Stalking an ex-lover on Facebook may prevent you from moving on with your life, new research reveals.
But remaining friends on the social networking site and seeing their banal status updates could help diminish any residual attraction.
A British study has looked at how people were affected after breakups by staying Facebook friends with a former partner and checking their profile.
Keeping tabs on an ex on Facebook was linked with poorer emotional recovery and personal growth, Tara Marshall, of London's Brunel University's department of psychology, found. "Therefore, avoiding exposure to an ex-partner both offline and online may be the best remedy for healing a broken heart."
Those who admitted stalking their ex on Facebook had greater distress over the breakup, more negative feelings, sexual desire and longing for the former partner. They also had lower personal growth.
Stalkers who had limited access to an ex's Facebook page because they were no longer friends had the worst experiences, because their former partner might come to be "shrouded in an alluring mystique", Dr Marshall said.
On the flip side, those who remained Facebook friends were less likely to pine for their ex, and it may "actually help rather than harm one's post-breakup recovery".
This could possibly be due to seeing "banal" status updates, comments, and photos of an ex-partner that could douse any smouldering feelings, she said.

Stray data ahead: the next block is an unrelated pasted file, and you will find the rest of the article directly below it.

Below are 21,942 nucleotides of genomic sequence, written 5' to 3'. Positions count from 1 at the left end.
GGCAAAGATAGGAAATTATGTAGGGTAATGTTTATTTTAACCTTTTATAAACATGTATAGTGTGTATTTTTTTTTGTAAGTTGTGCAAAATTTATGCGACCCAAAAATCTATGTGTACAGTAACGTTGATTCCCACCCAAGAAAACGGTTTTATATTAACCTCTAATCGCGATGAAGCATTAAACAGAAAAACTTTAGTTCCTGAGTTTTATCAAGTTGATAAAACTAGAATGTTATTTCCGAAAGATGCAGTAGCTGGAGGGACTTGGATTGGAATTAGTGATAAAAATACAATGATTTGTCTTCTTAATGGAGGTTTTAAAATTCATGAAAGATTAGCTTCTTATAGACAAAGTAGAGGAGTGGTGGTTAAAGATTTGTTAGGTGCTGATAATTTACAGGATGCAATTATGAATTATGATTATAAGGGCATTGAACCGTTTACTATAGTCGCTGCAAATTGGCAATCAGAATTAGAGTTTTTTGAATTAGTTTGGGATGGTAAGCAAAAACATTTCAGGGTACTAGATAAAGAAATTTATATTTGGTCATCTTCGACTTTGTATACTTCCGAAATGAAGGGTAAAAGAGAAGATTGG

Facebook is the most popular social networking site, with more than 900 million users worldwide.
Previous research had found that as many as one-third of people used it to keep tabs on former romantic partners, but little had been done on the emotional effect that this had on people, Dr Marshall said.
She found that people who experienced a bad breakup were more likely to stalk on Facebook than those who separated amicably.
"Perhaps, then, people are more likely to engage in Facebook surveillance if a former partner has been unfaithful."
Relationships Aotearoa national practice manager Cary Hayward said Facebook had made breakups more complicated, especially when the breakup was not a "constructive separation".
"In that case, it's another means where people can take revenge. That's the time when people put up naked pictures, or shame and humiliate their ex-partner to get back at them."
Most of the 464 people who took part in the online survey were female and nearly half were single. All were Facebook users and had experienced at least one relationship breakup with someone who also had a Facebook account.
Most of the nearly 60 per cent who were still friends with their exes could access their walls, photo albums, profile pictures, status updates and lists of friends.
The Facebook surveillance of former romantic partners: Associations with post-breakup recovery and personal growth study was published in the latest Cyberpsychology, Behavior, and Social Networking journal.
Defriend: Do this quickly, especially if the relationship ends in animosity, "otherwise Facebook's a channel for more conflict".
Act famous, and protect your online brand: "Often celebrities will issue a positive statement about their ex because they don't want to get into a big social media firestorm."
Don't feed the machine: negative gossip and criticism will ramp it up for your ex – but will also come back on you.
Follow the mantra, "I'm OK, you're OK". But if things descend into an "I'm OK, you're not OK" situation involving putdowns and criticism, "that's not appropriate online behaviour".
Source: Cary Hayward, Relationships Aotearoa
- © Fairfax NZ News
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